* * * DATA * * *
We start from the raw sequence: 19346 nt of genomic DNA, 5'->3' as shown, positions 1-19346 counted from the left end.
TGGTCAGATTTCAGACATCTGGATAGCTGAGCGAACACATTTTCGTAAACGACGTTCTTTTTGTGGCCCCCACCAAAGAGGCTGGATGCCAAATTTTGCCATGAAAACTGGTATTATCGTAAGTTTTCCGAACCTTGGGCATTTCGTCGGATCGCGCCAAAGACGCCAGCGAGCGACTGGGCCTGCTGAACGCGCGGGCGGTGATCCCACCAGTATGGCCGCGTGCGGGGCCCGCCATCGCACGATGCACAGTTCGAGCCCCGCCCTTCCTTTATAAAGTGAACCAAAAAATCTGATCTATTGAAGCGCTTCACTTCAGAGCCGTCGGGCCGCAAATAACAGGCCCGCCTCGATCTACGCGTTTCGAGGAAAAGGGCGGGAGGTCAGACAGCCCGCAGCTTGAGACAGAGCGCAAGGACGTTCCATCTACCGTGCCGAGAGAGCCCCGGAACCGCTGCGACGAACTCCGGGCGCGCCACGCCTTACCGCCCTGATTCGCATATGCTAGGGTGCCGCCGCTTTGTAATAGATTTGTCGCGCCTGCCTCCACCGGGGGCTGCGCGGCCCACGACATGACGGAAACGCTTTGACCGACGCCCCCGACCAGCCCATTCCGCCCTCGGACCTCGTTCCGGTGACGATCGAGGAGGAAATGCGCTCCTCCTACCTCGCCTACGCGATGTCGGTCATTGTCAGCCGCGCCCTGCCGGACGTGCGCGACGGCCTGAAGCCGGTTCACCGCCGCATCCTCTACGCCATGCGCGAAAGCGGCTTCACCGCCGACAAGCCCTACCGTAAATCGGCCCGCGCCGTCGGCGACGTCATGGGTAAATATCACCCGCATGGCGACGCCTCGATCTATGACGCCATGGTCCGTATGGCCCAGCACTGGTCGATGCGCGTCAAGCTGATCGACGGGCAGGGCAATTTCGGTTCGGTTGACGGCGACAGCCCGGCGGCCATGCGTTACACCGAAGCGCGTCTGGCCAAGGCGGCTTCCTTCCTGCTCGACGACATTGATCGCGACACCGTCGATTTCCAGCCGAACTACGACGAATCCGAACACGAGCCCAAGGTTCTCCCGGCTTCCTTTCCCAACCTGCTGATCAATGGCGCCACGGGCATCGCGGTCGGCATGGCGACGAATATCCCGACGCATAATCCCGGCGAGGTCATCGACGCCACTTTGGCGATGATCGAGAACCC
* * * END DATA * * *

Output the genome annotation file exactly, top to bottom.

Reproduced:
We start from the raw sequence: 19346 nt of genomic DNA, 5'->3' as shown, positions 1-19346 counted from the left end.
TGGTCAGATTTCAGACATCTGGATAGCTGAGCGAACACATTTTCGTAAACGACGTTCTTTTTGTGGCCCCCACCAAAGAGGCTGGATGCCAAATTTTGCCATGAAAACTGGTATTATCGTAAGTTTTCCGAACCTTGGGCATTTCGTCGGATCGCGCCAAAGACGCCAGCGAGCGACTGGGCCTGCTGAACGCGCGGGCGGTGATCCCACCAGTATGGCCGCGTGCGGGGCCCGCCATCGCACGATGCACAGTTCGAGCCCCGCCCTTCCTTTATAAAGTGAACCAAAAAATCTGATCTATTGAAGCGCTTCACTTCAGAGCCGTCGGGCCGCAAATAACAGGCCCGCCTCGATCTACGCGTTTCGAGGAAAAGGGCGGGAGGTCAGACAGCCCGCAGCTTGAGACAGAGCGCAAGGACGTTCCATCTACCGTGCCGAGAGAGCCCCGGAACCGCTGCGACGAACTCCGGGCGCGCCACGCCTTACCGCCCTGATTCGCATATGCTAGGGTGCCGCCGCTTTGTAATAGATTTGTCGCGCCTGCCTCCACCGGGGGCTGCGCGGCCCACGACATGACGGAAACGCTTTGACCGACGCCCCCGACCAGCCCATTCCGCCCTCGGACCTCGTTCCGGTGACGATCGAGGAGGAAATGCGCTCCTCCTACCTCGCCTACGCGATGTCGGTCATTGTCAGCCGCGCCCTGCCGGACGTGCGCGACGGCCTGAAGCCGGTTCACCGCCGCATCCTCTACGCCATGCGCGAAAGCGGCTTCACCGCCGACAAGCCCTACCGTAAATCGGCCCGCGCCGTCGGCGACGTCATGGGTAAATATCACCCGCATGGCGACGCCTCGATCTATGACGCCATGGTCCGTATGGCCCAGCACTGGTCGATGCGCGTCAAGCTGATCGACGGGCAGGGCAATTTCGGTTCGGTTGACGGCGACAGCCCGGCGGCCATGCGTTACACCGAAGCGCGTCTGGCCAAGGCGGCTTCCTTCCTGCTCGACGACATTGATCGCGACACCGTCGATTTCCAGCCGAACTACGACGAATCCGAACACGAGCCCAAGGTTCTCCCGGCTTCCTTTCCCAACCTGCTGATCAATGGCGCCACGGGCATCGCGGTCGGCATGGCGACGAATATCCCGACGCATAATCCCGGCGAGGTCATCGACGCCACTTTGGCGATGATCGAGAACCC